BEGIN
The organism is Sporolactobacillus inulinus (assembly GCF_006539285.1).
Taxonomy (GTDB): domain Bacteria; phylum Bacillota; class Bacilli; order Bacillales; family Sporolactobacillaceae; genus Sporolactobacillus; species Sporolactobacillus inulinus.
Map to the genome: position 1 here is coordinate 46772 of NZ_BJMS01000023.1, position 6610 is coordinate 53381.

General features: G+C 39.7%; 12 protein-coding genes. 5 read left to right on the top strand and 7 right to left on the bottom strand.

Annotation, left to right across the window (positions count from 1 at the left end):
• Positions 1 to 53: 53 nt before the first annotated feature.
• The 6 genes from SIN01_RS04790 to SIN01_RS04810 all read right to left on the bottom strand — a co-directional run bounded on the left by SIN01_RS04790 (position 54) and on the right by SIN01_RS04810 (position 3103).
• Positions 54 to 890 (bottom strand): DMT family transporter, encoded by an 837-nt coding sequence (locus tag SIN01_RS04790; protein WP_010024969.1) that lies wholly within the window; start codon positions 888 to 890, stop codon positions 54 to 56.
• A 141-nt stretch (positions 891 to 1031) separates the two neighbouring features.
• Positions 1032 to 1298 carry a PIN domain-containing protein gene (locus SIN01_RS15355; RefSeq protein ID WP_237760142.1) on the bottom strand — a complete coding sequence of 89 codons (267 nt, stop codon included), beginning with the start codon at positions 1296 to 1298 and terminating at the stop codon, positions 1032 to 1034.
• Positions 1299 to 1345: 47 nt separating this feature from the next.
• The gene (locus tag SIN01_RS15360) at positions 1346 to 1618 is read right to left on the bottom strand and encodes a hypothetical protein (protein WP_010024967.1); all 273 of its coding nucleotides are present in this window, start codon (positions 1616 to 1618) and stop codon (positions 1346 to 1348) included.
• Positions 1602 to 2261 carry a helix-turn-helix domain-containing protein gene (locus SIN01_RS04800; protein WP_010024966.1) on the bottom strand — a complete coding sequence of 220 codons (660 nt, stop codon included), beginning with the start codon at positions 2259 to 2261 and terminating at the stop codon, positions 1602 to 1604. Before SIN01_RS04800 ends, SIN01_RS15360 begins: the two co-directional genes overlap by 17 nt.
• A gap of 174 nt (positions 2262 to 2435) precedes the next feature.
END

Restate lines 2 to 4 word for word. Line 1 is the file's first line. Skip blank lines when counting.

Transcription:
Taxonomy (GTDB): domain Bacteria; phylum Bacillota; class Bacilli; order Bacillales; family Sporolactobacillaceae; genus Sporolactobacillus; species Sporolactobacillus inulinus.
Map to the genome: position 1 here is coordinate 46772 of NZ_BJMS01000023.1, position 6610 is coordinate 53381.

General features: G+C 39.7%; 12 protein-coding genes. 5 read left to right on the top strand and 7 right to left on the bottom strand.